In a rather nondescript medical office building, we buzz the intercom at a rather nondescript door. Rich is asked to hold his ID to the camera; we’re let in. The men in suits at the front desk resemble either bodyguards or hit men. We remind ourselves this is legal.
After a consult regarding options and procedures, we left with a few bottles of what was basically a pot-laced syrup similar to cough medicine. Rich began with the low dose as recommended and which seemed to have a slight effect within an hour. At about three hours, it seemed to have increased the pain relief tho’ it wasn’t a complete fix. We didn’t expect it to be since we’re just starting on the lowest dose. But it was an excellent beginning.
In a few days, we found we needed to change from the syrup… the amount of sugar was wreaking havoc with Rich’s stomach and he blew up like a balloon. We were able to consult with the dispensary’s pharmacist and nurse over the phone and it was decided the pure oil would be a better option. And so far it has been. Each increase in dosage has had an effect the first day with feeling drowsy… dopey. After that, it continued to do its job with better effect and a clearer head.
We do meet with the ketamine group… our special K’s. They give us more complete information during our consult than we had gotten from our pain management cohorts and it is less intrusive than originally explained. Rich would go once a week for a five week period, four hours per session for a ketamine infusion. He would be monitored as if he were under anesthesia, which in effect he would be. If necessary, he would go back after six months for a booster… a single four hour infusion. While the medical marijuana has less potential side effects, Rich has to take it in a timely manner three times a day for it to remain effective. And, to weigh all variables, we do have to consider that the potmeisters to not accept insurance. But the ketamine treatments would be covered. And, most importantly, the success rate is very high.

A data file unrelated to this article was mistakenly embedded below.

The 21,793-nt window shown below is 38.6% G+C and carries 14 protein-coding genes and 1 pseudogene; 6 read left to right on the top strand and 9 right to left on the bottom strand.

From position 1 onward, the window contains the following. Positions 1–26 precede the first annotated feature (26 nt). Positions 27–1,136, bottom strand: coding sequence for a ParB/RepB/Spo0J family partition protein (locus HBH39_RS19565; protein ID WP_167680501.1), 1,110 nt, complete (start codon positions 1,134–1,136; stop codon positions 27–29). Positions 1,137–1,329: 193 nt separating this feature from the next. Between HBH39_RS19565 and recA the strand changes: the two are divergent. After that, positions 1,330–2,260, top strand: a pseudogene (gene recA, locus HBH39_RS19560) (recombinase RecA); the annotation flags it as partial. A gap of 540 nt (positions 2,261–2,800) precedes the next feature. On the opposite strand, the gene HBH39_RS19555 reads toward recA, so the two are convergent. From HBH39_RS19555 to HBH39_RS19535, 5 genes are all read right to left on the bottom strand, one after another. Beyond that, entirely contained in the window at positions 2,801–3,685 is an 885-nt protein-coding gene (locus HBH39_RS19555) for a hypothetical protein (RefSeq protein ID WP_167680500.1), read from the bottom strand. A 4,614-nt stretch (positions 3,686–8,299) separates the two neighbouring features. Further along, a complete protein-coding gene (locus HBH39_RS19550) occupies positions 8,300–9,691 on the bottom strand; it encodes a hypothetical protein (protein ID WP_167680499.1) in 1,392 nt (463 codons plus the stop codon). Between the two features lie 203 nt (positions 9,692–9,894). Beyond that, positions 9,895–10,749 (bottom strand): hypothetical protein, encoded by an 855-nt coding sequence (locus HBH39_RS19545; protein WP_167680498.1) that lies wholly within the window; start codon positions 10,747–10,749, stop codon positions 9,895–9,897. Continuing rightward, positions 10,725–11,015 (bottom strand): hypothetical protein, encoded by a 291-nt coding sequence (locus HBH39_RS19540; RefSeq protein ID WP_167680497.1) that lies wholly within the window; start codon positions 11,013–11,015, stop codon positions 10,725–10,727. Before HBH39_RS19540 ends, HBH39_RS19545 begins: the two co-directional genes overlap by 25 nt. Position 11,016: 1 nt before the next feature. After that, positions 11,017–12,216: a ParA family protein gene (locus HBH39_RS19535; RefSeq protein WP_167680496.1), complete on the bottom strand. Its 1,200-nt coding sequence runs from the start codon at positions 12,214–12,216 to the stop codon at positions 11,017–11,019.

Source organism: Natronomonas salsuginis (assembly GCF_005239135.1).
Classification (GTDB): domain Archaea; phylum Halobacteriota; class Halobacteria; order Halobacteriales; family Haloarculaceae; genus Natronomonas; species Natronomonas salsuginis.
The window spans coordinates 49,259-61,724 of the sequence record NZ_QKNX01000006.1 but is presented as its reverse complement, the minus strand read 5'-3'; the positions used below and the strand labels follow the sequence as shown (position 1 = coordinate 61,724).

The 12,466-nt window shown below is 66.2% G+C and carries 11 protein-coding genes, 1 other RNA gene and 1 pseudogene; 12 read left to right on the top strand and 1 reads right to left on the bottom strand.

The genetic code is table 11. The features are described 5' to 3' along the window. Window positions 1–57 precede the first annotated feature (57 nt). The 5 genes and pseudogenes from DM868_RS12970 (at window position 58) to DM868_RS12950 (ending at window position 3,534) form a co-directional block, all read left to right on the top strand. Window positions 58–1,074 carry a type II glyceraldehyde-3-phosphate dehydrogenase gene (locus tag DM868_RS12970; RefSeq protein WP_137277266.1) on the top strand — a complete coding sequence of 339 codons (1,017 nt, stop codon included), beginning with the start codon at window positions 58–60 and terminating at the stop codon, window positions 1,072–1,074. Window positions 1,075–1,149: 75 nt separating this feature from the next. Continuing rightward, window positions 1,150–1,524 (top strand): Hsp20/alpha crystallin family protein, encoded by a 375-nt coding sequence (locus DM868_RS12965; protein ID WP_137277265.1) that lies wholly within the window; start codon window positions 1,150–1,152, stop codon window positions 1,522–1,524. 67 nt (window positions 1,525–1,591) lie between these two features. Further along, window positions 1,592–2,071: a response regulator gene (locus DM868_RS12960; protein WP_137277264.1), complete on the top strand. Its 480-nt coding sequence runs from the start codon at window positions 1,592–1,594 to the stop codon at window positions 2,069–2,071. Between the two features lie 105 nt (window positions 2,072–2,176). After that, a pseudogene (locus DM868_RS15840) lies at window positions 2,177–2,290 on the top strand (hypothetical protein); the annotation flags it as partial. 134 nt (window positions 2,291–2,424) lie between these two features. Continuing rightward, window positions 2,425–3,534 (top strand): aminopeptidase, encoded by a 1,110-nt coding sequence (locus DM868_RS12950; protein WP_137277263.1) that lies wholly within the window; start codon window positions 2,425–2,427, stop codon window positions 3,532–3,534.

We decide that once the insurance approval process is completed, we will give the ketamine a try. The special K group requires Rich to have his cardiologist give his blessing as a precaution based on his heart issues during chemo. We will always have our reefer madness as a backup if the side effects are problematic and the infusions are stopped.
In the meantime, our nights are less interrupted by the painful spikes of neuropathy. Instead, our week at the lake was spent, after those splendid sunsets, with our littlest grandson sleeping in the same room with us. As we drifted off each night, and looked over to him sleeping, we couldn’t help but smile at the lullaby that has once more filled our family songbook. It’s the same one we sang to this little one’s father. Life truly comes full circle.
And we accept its life lessons with gratitude and joy as the ditty runs through our head…
“What’s-a matter you? Hey! Gotta no respect What-a you t’ink you do? Why you look-a so sad? It’s-a not so bad. It’s-a nice-a place. Ah, Shaddap-a you face!”